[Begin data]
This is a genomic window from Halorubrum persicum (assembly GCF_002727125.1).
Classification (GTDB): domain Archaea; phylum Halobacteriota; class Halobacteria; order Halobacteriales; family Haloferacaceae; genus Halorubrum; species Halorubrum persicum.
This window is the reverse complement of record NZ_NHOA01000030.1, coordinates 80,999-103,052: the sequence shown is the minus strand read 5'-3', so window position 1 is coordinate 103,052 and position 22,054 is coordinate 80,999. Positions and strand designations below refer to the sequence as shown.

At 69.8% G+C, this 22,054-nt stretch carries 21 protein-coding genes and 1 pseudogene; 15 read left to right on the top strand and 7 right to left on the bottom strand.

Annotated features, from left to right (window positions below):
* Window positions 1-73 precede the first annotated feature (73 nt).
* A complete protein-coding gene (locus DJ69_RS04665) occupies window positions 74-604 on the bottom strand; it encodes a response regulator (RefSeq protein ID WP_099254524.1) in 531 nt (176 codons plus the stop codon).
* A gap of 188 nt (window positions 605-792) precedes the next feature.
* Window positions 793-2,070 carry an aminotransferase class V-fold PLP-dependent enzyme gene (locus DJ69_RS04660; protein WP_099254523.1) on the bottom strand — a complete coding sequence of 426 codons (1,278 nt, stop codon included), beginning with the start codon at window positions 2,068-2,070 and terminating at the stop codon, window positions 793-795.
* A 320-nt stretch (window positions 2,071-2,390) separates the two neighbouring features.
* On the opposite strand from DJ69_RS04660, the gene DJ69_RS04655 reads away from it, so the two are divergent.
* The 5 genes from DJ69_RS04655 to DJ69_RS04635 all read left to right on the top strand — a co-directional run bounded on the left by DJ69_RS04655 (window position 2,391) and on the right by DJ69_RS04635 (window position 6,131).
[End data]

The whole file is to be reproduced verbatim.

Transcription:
This is a genomic window from Halorubrum persicum (assembly GCF_002727125.1).
Classification (GTDB): domain Archaea; phylum Halobacteriota; class Halobacteria; order Halobacteriales; family Haloferacaceae; genus Halorubrum; species Halorubrum persicum.
This window is the reverse complement of record NZ_NHOA01000030.1, coordinates 80,999-103,052: the sequence shown is the minus strand read 5'-3', so window position 1 is coordinate 103,052 and position 22,054 is coordinate 80,999. Positions and strand designations below refer to the sequence as shown.

At 69.8% G+C, this 22,054-nt stretch carries 21 protein-coding genes and 1 pseudogene; 15 read left to right on the top strand and 7 right to left on the bottom strand.

Annotated features, from left to right (window positions below):
* Window positions 1-73 precede the first annotated feature (73 nt).
* A complete protein-coding gene (locus DJ69_RS04665) occupies window positions 74-604 on the bottom strand; it encodes a response regulator (RefSeq protein ID WP_099254524.1) in 531 nt (176 codons plus the stop codon).
* A gap of 188 nt (window positions 605-792) precedes the next feature.
* Window positions 793-2,070 carry an aminotransferase class V-fold PLP-dependent enzyme gene (locus DJ69_RS04660; protein WP_099254523.1) on the bottom strand — a complete coding sequence of 426 codons (1,278 nt, stop codon included), beginning with the start codon at window positions 2,068-2,070 and terminating at the stop codon, window positions 793-795.
* A 320-nt stretch (window positions 2,071-2,390) separates the two neighbouring features.
* On the opposite strand from DJ69_RS04660, the gene DJ69_RS04655 reads away from it, so the two are divergent.
* The 5 genes from DJ69_RS04655 to DJ69_RS04635 all read left to right on the top strand — a co-directional run bounded on the left by DJ69_RS04655 (window position 2,391) and on the right by DJ69_RS04635 (window position 6,131).